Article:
2. Write a business plan and decide what products you are going to sell.
  3. Get licensed and register with the State Corporation Commission.
    • To sell CBD you don’t need a marijuana license. But you need to register with your state and let them know what you are selling.
  4. Get a business bank account.
    • This can be hard because banks don’t want to do it. You need a bank that is FDIC insured and caters to CBD businesses. The fees are kind of high.
  5. Pick a location for your business.
    • There are some rules around zoning like being near schools and places of worship. If you are not doing a brick and mortar, you can open an online business.

Otha George Hemp & Wellness products

Otha George Hemp & Wellness has a host of products on their website such as full-spectrum CBD oil, CBD bath bombs, CBD topicals to treat inflammation of joints and muscles, and also CBD gummies.  They even have a line of CBD honey and pre-rolled cigarettes. “All of our products have 0.3% THC or less.”

It appears that Virginia Governor Ralph Northam has put a law on the table to legalize recreational marijuana and Yolanda believes that this pending legislation provides an opportunity for BIPOC. “A lot of Black and Brown people see this as reparations and a way to build wealth. We are still being shut out of  conversations and that needs to change.”

Yolanda emphasizes the importance of staying abreast of the rapidly changing laws. “Those laws change sometimes weekly and daily. If we stay on top of the laws and regulations then there is a lot of money to be made.” As a final note, Yolanda says that one can enter the CBD market with as small as a $5,000-$10,000 investment, but leaves this caveat, “My greatest expense thus far has been attorney fees. It’s no joke.”

Learn more and buy CBD products at Otha George Hemp & Wellness, LLC www.othageorge.com

About Us

Vinegar Hill Magazine is a space that is designed to support and project a more inclusive social narrative, to promote entrepreneurship, and to be a beacon for art, culture, and politics in Central Virginia.

Categories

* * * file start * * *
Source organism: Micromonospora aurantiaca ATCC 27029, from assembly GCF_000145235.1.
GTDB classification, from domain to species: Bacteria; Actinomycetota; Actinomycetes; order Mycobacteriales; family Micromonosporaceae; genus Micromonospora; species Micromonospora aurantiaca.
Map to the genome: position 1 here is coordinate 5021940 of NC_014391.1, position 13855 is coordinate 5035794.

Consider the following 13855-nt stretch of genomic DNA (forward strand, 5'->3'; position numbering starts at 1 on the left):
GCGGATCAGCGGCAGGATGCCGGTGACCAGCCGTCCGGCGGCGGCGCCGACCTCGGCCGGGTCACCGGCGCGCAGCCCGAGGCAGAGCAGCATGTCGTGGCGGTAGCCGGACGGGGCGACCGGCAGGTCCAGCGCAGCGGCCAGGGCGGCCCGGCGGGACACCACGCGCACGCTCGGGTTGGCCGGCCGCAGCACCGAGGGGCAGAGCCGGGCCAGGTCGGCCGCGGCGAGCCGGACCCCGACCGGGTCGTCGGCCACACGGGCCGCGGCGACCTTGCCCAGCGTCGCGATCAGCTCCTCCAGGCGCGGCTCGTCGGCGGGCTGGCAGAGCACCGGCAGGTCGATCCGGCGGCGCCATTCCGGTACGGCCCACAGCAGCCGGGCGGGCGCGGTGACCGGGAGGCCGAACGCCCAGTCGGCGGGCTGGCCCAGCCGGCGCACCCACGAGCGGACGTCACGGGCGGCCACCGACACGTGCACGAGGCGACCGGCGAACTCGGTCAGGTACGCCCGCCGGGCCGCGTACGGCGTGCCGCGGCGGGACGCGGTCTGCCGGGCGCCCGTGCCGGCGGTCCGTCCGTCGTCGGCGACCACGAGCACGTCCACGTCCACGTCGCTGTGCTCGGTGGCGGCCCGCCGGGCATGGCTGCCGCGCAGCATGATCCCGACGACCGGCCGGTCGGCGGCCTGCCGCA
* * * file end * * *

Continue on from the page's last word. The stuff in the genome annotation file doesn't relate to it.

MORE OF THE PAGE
Recent News

Community Development

Tell Us What You Think: Survey

Please take a 5-minute survey to help us grow Vinegar Hill Magazine! Does Charlottesville media serve you well? We are working with Charlottesville Inclusive Media to improve how we get informed. But we cannot do this work alone! Please take this 5-minute survey to...

Past Publications

You May Also Like

Daniel Fairley Asks the Deep Mental Health Question: How You?

Daniel Fairley Asks the Deep Mental Health Question: How You?

Contributed by Bria Williams   In Black vernacular, the phrase “How You?” is used as a greeting, a colloquialism, and a genuine inquiry. To Daniel Fairley, however, it is also a mantra and a commitment to the mental health and wellness of Black Men across the nation. ...

I’ll Show You Mine If You Show  Me Yours

I’ll Show You Mine If You Show Me Yours

Contributed by Khalilah Jones | All photography credit: Jenaé D. Harrington Recently, my sister was telling me about some frustrations she has been confronted with at work. Something had happened and while it wasn’t directly anything to do with her she was basically...

Still Determined: Mending Minds of Color

Still Determined: Mending Minds of Color

A Charlottesville mental health services agency helps holistically heal the minds, bodies and spirits of Black, Latinx, and underprivileged women, as other groups offer mental health support to local people of color. By Samantha Willis | Photos by Lorenzo Dickerson |...